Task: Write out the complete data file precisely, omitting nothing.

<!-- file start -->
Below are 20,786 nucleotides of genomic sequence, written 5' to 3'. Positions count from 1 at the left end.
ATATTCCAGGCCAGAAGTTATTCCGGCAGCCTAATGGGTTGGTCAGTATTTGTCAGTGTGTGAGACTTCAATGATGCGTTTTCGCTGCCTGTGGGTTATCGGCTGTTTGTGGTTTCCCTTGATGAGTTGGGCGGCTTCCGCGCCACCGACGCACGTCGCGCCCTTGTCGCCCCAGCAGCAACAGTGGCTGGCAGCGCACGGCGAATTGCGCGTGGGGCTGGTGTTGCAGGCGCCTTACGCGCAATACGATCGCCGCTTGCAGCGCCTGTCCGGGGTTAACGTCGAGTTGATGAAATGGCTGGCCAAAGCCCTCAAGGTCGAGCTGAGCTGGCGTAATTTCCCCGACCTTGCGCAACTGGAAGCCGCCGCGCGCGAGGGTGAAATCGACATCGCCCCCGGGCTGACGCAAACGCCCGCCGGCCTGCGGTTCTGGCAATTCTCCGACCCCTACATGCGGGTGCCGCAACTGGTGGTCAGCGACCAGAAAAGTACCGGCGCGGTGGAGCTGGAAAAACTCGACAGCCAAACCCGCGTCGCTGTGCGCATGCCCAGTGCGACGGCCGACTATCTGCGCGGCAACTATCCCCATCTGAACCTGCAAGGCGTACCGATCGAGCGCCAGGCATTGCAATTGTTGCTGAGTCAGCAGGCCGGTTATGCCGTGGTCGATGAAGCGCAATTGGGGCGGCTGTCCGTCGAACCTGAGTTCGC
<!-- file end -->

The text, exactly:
Below are 20,786 nucleotides of genomic sequence, written 5' to 3'. Positions count from 1 at the left end.
ATATTCCAGGCCAGAAGTTATTCCGGCAGCCTAATGGGTTGGTCAGTATTTGTCAGTGTGTGAGACTTCAATGATGCGTTTTCGCTGCCTGTGGGTTATCGGCTGTTTGTGGTTTCCCTTGATGAGTTGGGCGGCTTCCGCGCCACCGACGCACGTCGCGCCCTTGTCGCCCCAGCAGCAACAGTGGCTGGCAGCGCACGGCGAATTGCGCGTGGGGCTGGTGTTGCAGGCGCCTTACGCGCAATACGATCGCCGCTTGCAGCGCCTGTCCGGGGTTAACGTCGAGTTGATGAAATGGCTGGCCAAAGCCCTCAAGGTCGAGCTGAGCTGGCGTAATTTCCCCGACCTTGCGCAACTGGAAGCCGCCGCGCGCGAGGGTGAAATCGACATCGCCCCCGGGCTGACGCAAACGCCCGCCGGCCTGCGGTTCTGGCAATTCTCCGACCCCTACATGCGGGTGCCGCAACTGGTGGTCAGCGACCAGAAAAGTACCGGCGCGGTGGAGCTGGAAAAACTCGACAGCCAAACCCGCGTCGCTGTGCGCATGCCCAGTGCGACGGCCGACTATCTGCGCGGCAACTATCCCCATCTGAACCTGCAAGGCGTACCGATCGAGCGCCAGGCATTGCAATTGTTGCTGAGTCAGCAGGCCGGTTATGCCGTGGTCGATGAAGCGCAATTGGGGCGGCTGTCCGTCGAACCTGAGTTCGC